Installing Site Recovery Unified Setup on Configuration Server

In order to proceed, the Configuration Server in VMware needs to be setup. To do this Site Recovery Unified Setup needs to be installed on the Configuration Server in VMware.


MySQL Community Server will be downloaded and installed.


Browse to the vault registration key which was downloaded earlier


Depending on the environment, a proxy may need to be specified.


Specify a password which will be used for the MySQL database.


VMware machines will be protected. vSphere Power CLI 6.0 is already installed.


The network interface for the VMware virtual machine is selected.


The installation is completed.


Adding the VMware account to Azure configuration server to discover VM’s

On the desktop of the Configuration Server, there is a shortcut for Cspsconfigtool. Open this and specify the VMware service account. This will be used to discover virtual machines. I have created a service account in vSphere with read-only rights.

“A vCenter user account with a read-only role can run failover but can’t shut down protected source machines. If you want to shut down those machines you’ll need the Azure_Site_Recovery role. If you’re only migrating VMs from VMware to Azure and don’t need to failback then the read-only role is sufficient.”


The Configuration Server and vCenter host has been selected (I have greyed mine out)


Select the Azure subscription. I am using Resource Manager for my deployment model. Make sure you have a storage account to where the virtual machines can be replicated to, and a virtual network.


Give the Replication Policy a name and choose the appropriate values.


Select the appropriate capacity planning for your environment.


Installing mobility service on the VM to be replicated and migrated:

For the virtual machine to replicate to Azure, the mobility service needs to be installed. I have chosen to install this manually. The installation files can be copied from the Configuration Server in C:\Program Files (x86)\Microsoft Azure Site Recovery\home\svsystems\pushinstallsvc\repository directory.


Type in the IP address of the Configuration Server. You can get the passphrase by running the command below in the screenshot.


Now that the mobility service is installed, the virtual machine can be replicated. I have greyed out the values below. The source should be the Configuration Server, select Virtual Machines as machine type, vCenter and Process Server should automatically fill in.


Type in the name of the virtual machine which the mobility service as installed on


Type in the target name or leave it as default if it is supported


After the data has been replicated, the virtual machine is now protected.


In order to migrate the virtual machine to Azure, an Unplanned Failover will be performed. I have shutdown the on-prem virtual machine manually because a read-only account was specified for VMware (read-only role can run failover but can’t shut down protected source machines)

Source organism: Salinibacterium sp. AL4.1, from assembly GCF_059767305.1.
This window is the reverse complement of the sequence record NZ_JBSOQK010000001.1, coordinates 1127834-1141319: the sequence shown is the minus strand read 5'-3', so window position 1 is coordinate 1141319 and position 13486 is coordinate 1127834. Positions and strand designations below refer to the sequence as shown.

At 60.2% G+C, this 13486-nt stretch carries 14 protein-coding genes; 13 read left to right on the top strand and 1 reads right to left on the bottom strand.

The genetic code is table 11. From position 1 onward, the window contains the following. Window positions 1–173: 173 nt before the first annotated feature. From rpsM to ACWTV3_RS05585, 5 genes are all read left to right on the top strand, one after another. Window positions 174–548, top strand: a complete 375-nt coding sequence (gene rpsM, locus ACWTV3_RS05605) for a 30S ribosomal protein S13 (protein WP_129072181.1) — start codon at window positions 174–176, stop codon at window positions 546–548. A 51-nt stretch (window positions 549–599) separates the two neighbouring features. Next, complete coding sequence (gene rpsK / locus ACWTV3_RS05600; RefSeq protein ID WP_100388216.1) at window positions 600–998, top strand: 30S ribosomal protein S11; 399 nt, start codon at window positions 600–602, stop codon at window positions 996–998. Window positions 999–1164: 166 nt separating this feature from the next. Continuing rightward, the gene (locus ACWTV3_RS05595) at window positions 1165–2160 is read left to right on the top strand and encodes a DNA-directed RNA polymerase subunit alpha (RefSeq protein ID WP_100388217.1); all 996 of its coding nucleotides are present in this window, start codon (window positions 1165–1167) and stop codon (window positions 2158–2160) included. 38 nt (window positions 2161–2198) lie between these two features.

More information on Failovers can be found here


The Unplanned Failover is now complete.


On the virtual machine, select More, then select Complete Migration. This will remove the virtual machine from being replicated.


Once the migration has been completed the virtual machine can be seen running in Azure. I have deleted the on-prem VM in VMware and have updated the on-prem DNS to point to the private IP of the VM in Azure.

The virtual machine will be accessed over the site-to-site VPN (or even better if you are using an Expressroute)


Running VPN gateway dianostics in Azure Resource Manager

Recently when setting up an Azure Site to Site VPN, I was having a lot of issues and ran into Keith Mayer’s great blog post about how to run the diagnostics in Azure resource manager for Azure gateways. Most of the older blog post focused on the gateways in the older Azure portal (

Take a look at Keith’s PowerShell script here – Step-by-Step: Capturing Azure Resource Manager (ARM) VNET Gateway Diagnostic Logs

When you run the script and use your admin credentials to login to Azure resource manager ( and the older Azure portal ( you are left with a vpnlog.txt which has diagnostic information.

Examining the vpnlog.txt I was able to find:

Failure type: IKE/Authip Main Mode Failure
Type specific info:
Failure error code:0x0000362c
Policy match error


I was having a policy error. I was trying to set up RouteBased Azure Gateway with an on-prem Cisco ASA fireall. Looking at the Validated VPN devices in Azure, the Cisco ASA is not compatible with RouteBased.

SQL Server 2016 on Windows Server 2016 images now available in Azure

Now that Windows Server 2016 has been released, you can now find SQL 2016 on Windows Server 2016 images in the Azure Marketplace to deploy. You can deploy them from here.

The versions listed are:
SQL Server 2016 RTM Web on Windows Server 2016
SQL Server 2016 RTM Standard on Windows Server 2016
SQL Server 2016 RTM Enterprise on Windows Server 2016